Use this URL to cite or link to this record in EThOS: http://ethos.bl.uk/OrderDetails.do?uin=uk.bl.ethos.567117
Title: Staff perceptions of awareness in people with moderate to late stage dementia
Author: Cooke, Deborah
Awarding Body: Cardiff University
Current Institution: Cardiff University
Date of Award: 2011
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Abstract:
Dementia is a terminal brain disease which can be thought of as progressing through three stages: early, middle and late. Past research asserted that as dementia progressed, people lost the capacity for awareness of themselves, others and their situation. However, emerging research has suggested that individuals can retain some capacity for awareness until the end of the disease process (Clare, 2010). Clare (2010) postulated that awareness operates hierarchically at increasing levels of complexity. She proposed a framework from which awareness can be understood and researched and identifies the biopsychosocial factors that influence its expression (Clare, 2004). There is a lack of research investigating awareness as perceived by staff carers in specialist Elderly Mentally Infirm settings. Therefore, this current study utilises Clare’s (2010) framework to investigate staff perceptions of awareness in the moderate to late stages of dementia, using a Grounded Theory methodology. Understanding staff perspectives is important as responding appropriately to the needs of individuals with dementia is central to promoting quality care. This study found that some staff members in specialist EMI settings, who provide direct care for people in the moderate to late stages of dementia, perceive residents to be unaware of themselves, others or their context. These findings are discussed in relation to current literature and the implications for clinical practice and staff training are outlined. A methodological critique acknowledges limitations of awareness research and of the current study and it is concluded that further research on awareness is vital for improving person-centred care in dementia.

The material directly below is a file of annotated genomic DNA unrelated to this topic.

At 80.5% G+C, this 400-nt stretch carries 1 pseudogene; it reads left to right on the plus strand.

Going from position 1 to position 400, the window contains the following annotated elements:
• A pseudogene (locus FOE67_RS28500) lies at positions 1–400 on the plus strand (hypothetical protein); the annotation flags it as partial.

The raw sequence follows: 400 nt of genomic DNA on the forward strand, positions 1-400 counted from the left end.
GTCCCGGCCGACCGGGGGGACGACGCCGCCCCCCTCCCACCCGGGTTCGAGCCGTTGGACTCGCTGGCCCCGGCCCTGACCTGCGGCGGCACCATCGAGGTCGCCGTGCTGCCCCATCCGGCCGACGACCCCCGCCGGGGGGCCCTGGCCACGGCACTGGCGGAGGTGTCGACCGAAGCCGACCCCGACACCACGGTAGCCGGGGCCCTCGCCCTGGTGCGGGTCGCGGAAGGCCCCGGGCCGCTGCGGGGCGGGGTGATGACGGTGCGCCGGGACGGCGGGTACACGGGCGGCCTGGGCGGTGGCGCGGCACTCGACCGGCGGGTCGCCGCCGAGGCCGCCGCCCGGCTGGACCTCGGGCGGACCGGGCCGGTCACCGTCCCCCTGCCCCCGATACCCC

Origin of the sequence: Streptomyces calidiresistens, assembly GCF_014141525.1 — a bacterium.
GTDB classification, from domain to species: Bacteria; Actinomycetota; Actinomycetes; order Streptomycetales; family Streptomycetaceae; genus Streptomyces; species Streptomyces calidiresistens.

Supervisor: Not available Sponsor: Not available
Qualification Name: Thesis (D.Clin.Psy.) Qualification Level: Doctoral
EThOS ID: uk.bl.ethos.567117  DOI: Not available
Keywords: BF Psychology
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